Eating well is a function of geography, exposure, education, and most of all income. The fresh, local, organic produce at the Dupont Circle Farmers Market in DC is expensive.  The prime, dry-aged NY strips at Whole Foods or Balducci’s are $20 a pound.  Snapper, Spanish mackerel, tile fish, and Portuguese sardines are almost that.  There is nothing like the fresh, never-frozen Gulf jumbo shrimp, but a meal for two is easily $30.

Washingtonians appreciate the quality, have the cultural exposure and culinary experience to know what to do with exotic varieties of fish, innards, and strange, foraged weeds; and have the money to pay for it all.  It is easy to become a foodie if your socio-economic stars are properly aligned.

Some foodie groups carry the flag of health – it is stupid and ignorant to eat what you should know is not healthy.  Others raise the flag of the little man, the small farmer; and protest through their purchase of local food the depredations and greed of Kraft and Monsanto.  Still others insist on terroir and provenance. Animal rights advocates feel that inhumane treatment of chickens at Frank Perdue’s pens on the Eastern Shore is tantamount to torture, cruelty, and murder.  Finally hipsters refuse to acknowledge anyone who doesn’t ‘get it’ – the thousands of clueless people who can’t seem to wrap their heads around a meal with foie gras and PBR.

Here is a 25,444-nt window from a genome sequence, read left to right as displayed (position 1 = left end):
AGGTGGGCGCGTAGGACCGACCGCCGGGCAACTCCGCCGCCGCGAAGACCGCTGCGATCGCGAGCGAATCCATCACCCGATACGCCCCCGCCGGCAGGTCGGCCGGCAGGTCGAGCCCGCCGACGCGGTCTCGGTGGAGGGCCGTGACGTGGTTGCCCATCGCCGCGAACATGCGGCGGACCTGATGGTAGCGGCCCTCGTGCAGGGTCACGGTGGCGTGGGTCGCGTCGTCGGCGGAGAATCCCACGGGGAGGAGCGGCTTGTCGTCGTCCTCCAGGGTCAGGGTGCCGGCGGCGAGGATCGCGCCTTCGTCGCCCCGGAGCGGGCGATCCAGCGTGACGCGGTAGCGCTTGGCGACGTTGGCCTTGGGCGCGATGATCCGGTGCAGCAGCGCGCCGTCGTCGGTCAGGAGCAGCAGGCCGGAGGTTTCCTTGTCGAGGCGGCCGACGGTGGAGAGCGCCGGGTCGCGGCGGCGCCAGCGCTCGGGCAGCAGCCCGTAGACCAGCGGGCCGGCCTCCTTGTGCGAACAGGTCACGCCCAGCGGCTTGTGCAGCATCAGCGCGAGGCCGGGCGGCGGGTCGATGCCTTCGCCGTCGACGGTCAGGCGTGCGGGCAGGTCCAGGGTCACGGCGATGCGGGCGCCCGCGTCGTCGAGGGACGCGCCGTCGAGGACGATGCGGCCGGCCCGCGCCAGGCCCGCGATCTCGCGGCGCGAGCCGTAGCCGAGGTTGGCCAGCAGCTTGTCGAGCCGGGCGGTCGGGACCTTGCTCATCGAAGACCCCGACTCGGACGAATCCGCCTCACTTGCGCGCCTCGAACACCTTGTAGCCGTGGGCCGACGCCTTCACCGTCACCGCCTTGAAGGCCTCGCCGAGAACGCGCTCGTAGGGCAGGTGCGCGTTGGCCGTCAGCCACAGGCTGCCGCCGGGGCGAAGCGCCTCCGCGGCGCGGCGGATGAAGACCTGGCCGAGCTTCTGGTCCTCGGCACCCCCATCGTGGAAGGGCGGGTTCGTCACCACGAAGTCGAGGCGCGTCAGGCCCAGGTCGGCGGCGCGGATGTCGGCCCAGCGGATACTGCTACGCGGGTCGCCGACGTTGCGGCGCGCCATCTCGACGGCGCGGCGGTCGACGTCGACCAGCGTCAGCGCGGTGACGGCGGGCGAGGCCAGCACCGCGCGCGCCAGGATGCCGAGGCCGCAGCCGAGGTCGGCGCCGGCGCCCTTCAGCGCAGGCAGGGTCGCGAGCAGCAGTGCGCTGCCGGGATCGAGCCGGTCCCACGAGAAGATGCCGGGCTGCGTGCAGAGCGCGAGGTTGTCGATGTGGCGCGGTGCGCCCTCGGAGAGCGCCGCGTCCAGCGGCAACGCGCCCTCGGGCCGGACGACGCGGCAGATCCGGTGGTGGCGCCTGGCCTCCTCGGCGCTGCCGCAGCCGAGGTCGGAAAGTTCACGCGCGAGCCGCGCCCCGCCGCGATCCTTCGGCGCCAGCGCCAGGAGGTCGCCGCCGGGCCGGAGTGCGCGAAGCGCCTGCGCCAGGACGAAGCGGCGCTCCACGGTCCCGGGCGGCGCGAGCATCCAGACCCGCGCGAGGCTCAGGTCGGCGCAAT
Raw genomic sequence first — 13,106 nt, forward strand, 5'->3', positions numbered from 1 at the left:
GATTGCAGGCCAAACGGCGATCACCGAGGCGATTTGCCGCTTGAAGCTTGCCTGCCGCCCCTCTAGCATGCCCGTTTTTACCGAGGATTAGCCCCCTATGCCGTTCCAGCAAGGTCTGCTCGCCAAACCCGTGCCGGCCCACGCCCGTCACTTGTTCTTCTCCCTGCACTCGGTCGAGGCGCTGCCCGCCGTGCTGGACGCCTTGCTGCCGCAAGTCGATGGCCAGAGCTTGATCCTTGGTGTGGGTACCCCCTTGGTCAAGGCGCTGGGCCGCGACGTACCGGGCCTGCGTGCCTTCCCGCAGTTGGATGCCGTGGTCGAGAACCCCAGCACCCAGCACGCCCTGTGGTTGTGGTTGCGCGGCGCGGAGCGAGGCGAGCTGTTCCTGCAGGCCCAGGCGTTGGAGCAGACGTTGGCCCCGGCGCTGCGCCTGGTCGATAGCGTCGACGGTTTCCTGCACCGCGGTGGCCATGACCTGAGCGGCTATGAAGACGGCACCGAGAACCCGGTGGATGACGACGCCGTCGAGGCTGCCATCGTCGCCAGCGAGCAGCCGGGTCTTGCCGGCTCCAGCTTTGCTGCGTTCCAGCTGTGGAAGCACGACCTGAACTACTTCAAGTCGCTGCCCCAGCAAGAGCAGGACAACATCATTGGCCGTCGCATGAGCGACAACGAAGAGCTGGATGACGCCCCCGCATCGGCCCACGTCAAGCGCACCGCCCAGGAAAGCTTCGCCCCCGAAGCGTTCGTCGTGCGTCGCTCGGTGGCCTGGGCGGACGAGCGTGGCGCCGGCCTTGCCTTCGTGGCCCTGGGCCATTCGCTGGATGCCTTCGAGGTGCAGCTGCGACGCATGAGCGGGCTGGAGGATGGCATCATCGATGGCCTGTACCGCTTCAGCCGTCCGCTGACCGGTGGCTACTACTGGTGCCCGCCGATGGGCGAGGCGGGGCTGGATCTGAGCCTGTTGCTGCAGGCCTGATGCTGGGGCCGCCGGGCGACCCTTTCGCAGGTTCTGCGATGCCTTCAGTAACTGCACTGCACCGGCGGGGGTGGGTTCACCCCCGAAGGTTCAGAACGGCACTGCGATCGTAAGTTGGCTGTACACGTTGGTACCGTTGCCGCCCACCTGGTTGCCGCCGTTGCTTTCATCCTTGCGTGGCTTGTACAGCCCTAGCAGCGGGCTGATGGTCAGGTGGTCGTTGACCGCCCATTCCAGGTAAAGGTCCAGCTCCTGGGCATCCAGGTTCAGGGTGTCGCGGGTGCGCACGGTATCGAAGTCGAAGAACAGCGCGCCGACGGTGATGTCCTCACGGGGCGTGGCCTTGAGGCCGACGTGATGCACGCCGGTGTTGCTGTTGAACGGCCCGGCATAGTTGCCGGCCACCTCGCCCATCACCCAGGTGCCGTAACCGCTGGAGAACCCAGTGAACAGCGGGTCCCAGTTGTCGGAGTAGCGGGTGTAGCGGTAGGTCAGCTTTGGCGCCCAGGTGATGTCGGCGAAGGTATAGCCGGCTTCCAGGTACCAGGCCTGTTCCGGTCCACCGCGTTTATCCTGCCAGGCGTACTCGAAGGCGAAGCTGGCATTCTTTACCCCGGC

What many critics overlook, however, is the importance of social class distinctions which are alive and well in America.  Class has simply moved out of the established redoubts of the Main Line, Nantucket, and Greenwich to the social cloud. Privileged enclaves are no longer physical neighborhoods, but states of mind. Class is still defined by money, but now, more than anything else, taste.

Appreciating an elegant, unique, and remarkably exciting meal for its flavor, display, and plate architecture is no different from admiring a Vermeer.  Cultural tastes have changed - food is the new art form - and the need for social status is as strong as ever.  

While Deresiewicz may lament the decline of great art, music, and literature and the intellectual and spiritual void their departure leaves behind, America is nothing if not a dynamic, robust, inquisitive, and optimistic place; and to assume a dumbing down based on a fading interest in the Old Masters misses the point. Culture has no permanence nor inherent value.  Eventually the works of Shakespeare, Aeschylus, Brahms, and Leonardo will be archived and stored away; and creations just as valid will replace them.  

Artistic food is neither here nor there.  At best it is not only an expression of the same instincts for line, and color as classical artists had; but engages the sense of taste as well.  A multi-dimensional installation.  It may be a stop on the way to something more creative and more 'meaningful'; but even if it is just a temporal digression, it still represents both artistic creativity and American ingenuity; and for that we should celebrate it. 

No comments:

Post a Comment

Note: Only a member of this blog may post a comment.